Alfa Romeo Forum banner

1 - 16 of 16 Posts

·
Premium Member
Joined
·
497 Posts
Discussion Starter #1
I have a y2002 156 in black/brown and I like the high gloss I've seen on others which have been clayed

Local car valeter offers that service, and says he'd need to cut the paintwork back before claying.

Do I need to be cautious about this treatment, please?

Thanks
 

·
Registered
Joined
·
3,713 Posts
I've always washed the car really well with a high pressure hose and good shampoo off course. Then clay bar the car, then use my DA to cut the paint work with a medium compound and then use the DA to polish the car, finally a coast of wax and your good to go for 6 months in all weather conditions.
 

·
Registered
Joined
·
466 Posts
As above claying should be done before 'cutting' as it is done to remove contamination. Try the G3 clay mitt, I found it works really well and is a lot easier than using a bar. Follow the instructions and go for it.
 

·
Premium Member
Joined
·
497 Posts
Discussion Starter #4
As above claying should be done before 'cutting' as it is done to remove contamination. Try the G3 clay mitt, I found it works really well and is a lot easier than using a bar. Follow the instructions and go for it.

:thumbs:
 

·
Registered
Joined
·
755 Posts
Deffenetly clay before cutting, it defeats the purpose of cuttin if you clay after, some clays can leave a little marring so best to do it before the cut.
 

·
Registered
Joined
·
1,273 Posts
If your local Valetor is saying he needs to cut the paint back before claying he's talking out of his arse and you should run away as fast as you can.
I hope he doesn't wash the cars with sponges either.

Claying is a very simple process, no way in hell would I pay someone to clay my car for me.
I really like bilt hambers clay as it's cheap but an excellent product and you can use water as a clay lube.
Before claying give the car a wash using the two bucket method. While normally you should use a ph neutral shampoo, as you're going to be claying the car, use something like fairy liquid, as you'll be stripping any wax that's left on the paint off it anyway with the clay (you won't strip any paint with fairy liquid).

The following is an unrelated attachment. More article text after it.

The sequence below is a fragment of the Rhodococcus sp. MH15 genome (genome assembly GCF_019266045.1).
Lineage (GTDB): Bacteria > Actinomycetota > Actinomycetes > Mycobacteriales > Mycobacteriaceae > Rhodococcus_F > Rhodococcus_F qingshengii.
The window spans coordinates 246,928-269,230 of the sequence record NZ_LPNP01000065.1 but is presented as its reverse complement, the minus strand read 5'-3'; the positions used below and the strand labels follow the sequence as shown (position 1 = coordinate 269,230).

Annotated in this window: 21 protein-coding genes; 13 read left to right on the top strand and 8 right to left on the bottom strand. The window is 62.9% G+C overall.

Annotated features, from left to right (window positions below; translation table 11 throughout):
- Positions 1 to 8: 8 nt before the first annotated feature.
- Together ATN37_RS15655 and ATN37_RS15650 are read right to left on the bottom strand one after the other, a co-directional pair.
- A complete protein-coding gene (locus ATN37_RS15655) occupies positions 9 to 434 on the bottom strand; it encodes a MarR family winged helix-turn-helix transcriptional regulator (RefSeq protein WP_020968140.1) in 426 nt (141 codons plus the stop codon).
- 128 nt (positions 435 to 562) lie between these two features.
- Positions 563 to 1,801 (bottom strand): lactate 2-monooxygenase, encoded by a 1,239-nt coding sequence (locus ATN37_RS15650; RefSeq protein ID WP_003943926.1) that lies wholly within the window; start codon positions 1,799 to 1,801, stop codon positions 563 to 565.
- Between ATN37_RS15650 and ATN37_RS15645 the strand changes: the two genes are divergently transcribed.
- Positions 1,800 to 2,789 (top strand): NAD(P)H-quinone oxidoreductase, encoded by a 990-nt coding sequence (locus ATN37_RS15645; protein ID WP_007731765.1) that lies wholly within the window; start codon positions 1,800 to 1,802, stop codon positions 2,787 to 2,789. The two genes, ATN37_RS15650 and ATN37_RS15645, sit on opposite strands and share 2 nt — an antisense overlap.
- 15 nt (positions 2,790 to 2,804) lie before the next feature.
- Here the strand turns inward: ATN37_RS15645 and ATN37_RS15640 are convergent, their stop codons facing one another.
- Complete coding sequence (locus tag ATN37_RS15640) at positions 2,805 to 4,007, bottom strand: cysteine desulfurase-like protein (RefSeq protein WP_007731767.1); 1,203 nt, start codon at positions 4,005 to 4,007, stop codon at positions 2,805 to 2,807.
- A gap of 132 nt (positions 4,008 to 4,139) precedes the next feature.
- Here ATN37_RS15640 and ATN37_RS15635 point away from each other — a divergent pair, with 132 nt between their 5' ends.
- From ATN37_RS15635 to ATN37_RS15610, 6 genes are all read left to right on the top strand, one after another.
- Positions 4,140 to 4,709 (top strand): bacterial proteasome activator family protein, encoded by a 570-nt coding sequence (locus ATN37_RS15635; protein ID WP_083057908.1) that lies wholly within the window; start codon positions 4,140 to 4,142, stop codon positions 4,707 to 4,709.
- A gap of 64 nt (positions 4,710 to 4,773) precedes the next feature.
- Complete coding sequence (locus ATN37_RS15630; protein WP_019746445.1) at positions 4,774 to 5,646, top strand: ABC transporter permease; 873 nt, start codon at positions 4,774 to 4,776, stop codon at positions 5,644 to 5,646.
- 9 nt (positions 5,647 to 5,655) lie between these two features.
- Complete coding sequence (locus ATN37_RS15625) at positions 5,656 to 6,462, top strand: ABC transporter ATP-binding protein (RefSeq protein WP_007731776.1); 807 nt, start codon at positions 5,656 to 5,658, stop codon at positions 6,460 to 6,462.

Once clayed you can either decide to polish or wax. To be honest if it was me, unless I had access to a DA, I'd apply a good wax to it. The work needed to polish a car by hand without a machine, is not worth the reward.

If she's never been clayed before, be in for a treat. The car will feel as smooth as glass.
Just make sure that when you're claying that you fold the bar regularly and that you don't drop the clay bar, as then it's useless and needs to be thrown away (helps to cut bar in quarters to reduce the risk of losing a full clay bar, which isn't fun.
 

·
Registered
Joined
·
2,133 Posts
Be scared of valeters. Very very scared. Do it yourself. It's fun and most rewarding.
 

·
Registered
Joined
·
13,233 Posts
If you want a high gloss, you will only get that with a polish. Not claying and not waxing.

Clay removes residue/contamination that's stuck to the paint. It makes the paint feel smooth and that makes it easier to wash and wax .. and helps the appearance .. but it doesn't give you a deep shine on its own.

Wax just protects whatever is underneath. Ideally that is a clayed and polished surface but it doesn't have to be... so wax can enhance the shine but won't give you one if the paint is rough/faded/marred.

Polish flattens the paint top coat and removes marring, blemishes and simple scratches. You should clay first so that the contaminants don't get dragged over the paint, adding more fine scratches like the ones you're trying to remove.

Polishing by definition wears away a micro-layer of your paint/top-coat.. so you can't polish the beast too hard or too often. Once or twice a year if you're using a machine.. otherwise your top coat will become thinner and thinner and may start to wear through.

A valeter wotth his beans will measure the paint thickness so he knows how far he can safely go. It's better to be cautious with a machine. A Dual-Action machine with a mild polish to start with.. just using an aggressive polish for real problem areas. Remember that any scratch that goes through to the primer will never polish out...

You CAN polish by hand.. but it's a MoFo of a job unless you have arms like Popeye.

Ralf S.
 

·
Administrator
Joined
·
87,335 Posts
If you are going to clay your car detarr it first. It'll making claying faster & easier & it'll reduce the chances of you scratching the paint from contaminates picked up in the clay bar.
 

·
Registered
Joined
·
35,178 Posts
Be sure you've removed all of the desert sand before you clay your car too, if it's anything like we've got here. It's very abrasive .
 

·
Premium Member
Joined
·
497 Posts
Discussion Starter #11
Big thanks. My neighbour painted his house exterior ...... Hence the need to remove tiny dots of white emulsion
 

·
Registered
Joined
·
988 Posts
I would try soaking the panel with warm water, this may or may not do anything. While spirit can work, give the spirit a few minutes to work and then wash it all off. Claying can work but I would try and remove the bulk of the paint first to minimise any marring.

Sometimes a fingernail can work wonders
 
1 - 16 of 16 Posts
Top